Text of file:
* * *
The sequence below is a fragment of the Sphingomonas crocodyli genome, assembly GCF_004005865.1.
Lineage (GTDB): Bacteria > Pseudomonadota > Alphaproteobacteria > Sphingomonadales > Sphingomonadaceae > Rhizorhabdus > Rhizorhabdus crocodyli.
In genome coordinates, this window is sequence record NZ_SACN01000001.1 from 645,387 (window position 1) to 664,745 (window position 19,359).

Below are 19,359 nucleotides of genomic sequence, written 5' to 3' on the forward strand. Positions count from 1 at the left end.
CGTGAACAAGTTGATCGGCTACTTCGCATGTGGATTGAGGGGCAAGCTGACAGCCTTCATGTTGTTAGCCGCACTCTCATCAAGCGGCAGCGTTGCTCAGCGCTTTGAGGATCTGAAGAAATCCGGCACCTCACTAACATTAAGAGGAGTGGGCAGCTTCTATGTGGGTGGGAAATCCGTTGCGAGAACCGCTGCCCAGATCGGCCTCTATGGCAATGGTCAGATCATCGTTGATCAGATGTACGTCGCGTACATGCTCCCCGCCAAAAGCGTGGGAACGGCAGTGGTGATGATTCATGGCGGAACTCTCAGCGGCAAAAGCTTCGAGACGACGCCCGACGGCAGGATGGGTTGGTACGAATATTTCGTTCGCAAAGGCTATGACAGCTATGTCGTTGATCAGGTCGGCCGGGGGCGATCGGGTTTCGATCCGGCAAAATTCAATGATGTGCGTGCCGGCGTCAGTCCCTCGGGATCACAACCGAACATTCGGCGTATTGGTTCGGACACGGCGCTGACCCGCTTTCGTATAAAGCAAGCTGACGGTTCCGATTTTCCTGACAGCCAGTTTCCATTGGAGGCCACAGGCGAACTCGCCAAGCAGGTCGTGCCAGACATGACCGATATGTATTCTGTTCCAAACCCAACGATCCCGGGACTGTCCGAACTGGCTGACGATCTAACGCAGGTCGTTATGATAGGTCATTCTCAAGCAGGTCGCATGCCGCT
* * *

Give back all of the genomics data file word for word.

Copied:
The sequence below is a fragment of the Sphingomonas crocodyli genome, assembly GCF_004005865.1.
Lineage (GTDB): Bacteria > Pseudomonadota > Alphaproteobacteria > Sphingomonadales > Sphingomonadaceae > Rhizorhabdus > Rhizorhabdus crocodyli.
In genome coordinates, this window is sequence record NZ_SACN01000001.1 from 645,387 (window position 1) to 664,745 (window position 19,359).

Below are 19,359 nucleotides of genomic sequence, written 5' to 3' on the forward strand. Positions count from 1 at the left end.
CGTGAACAAGTTGATCGGCTACTTCGCATGTGGATTGAGGGGCAAGCTGACAGCCTTCATGTTGTTAGCCGCACTCTCATCAAGCGGCAGCGTTGCTCAGCGCTTTGAGGATCTGAAGAAATCCGGCACCTCACTAACATTAAGAGGAGTGGGCAGCTTCTATGTGGGTGGGAAATCCGTTGCGAGAACCGCTGCCCAGATCGGCCTCTATGGCAATGGTCAGATCATCGTTGATCAGATGTACGTCGCGTACATGCTCCCCGCCAAAAGCGTGGGAACGGCAGTGGTGATGATTCATGGCGGAACTCTCAGCGGCAAAAGCTTCGAGACGACGCCCGACGGCAGGATGGGTTGGTACGAATATTTCGTTCGCAAAGGCTATGACAGCTATGTCGTTGATCAGGTCGGCCGGGGGCGATCGGGTTTCGATCCGGCAAAATTCAATGATGTGCGTGCCGGCGTCAGTCCCTCGGGATCACAACCGAACATTCGGCGTATTGGTTCGGACACGGCGCTGACCCGCTTTCGTATAAAGCAAGCTGACGGTTCCGATTTTCCTGACAGCCAGTTTCCATTGGAGGCCACAGGCGAACTCGCCAAGCAGGTCGTGCCAGACATGACCGATATGTATTCTGTTCCAAACCCAACGATCCCGGGACTGTCCGAACTGGCTGACGATCTAACGCAGGTCGTTATGATAGGTCATTCTCAAGCAGGTCGCATGCCGCT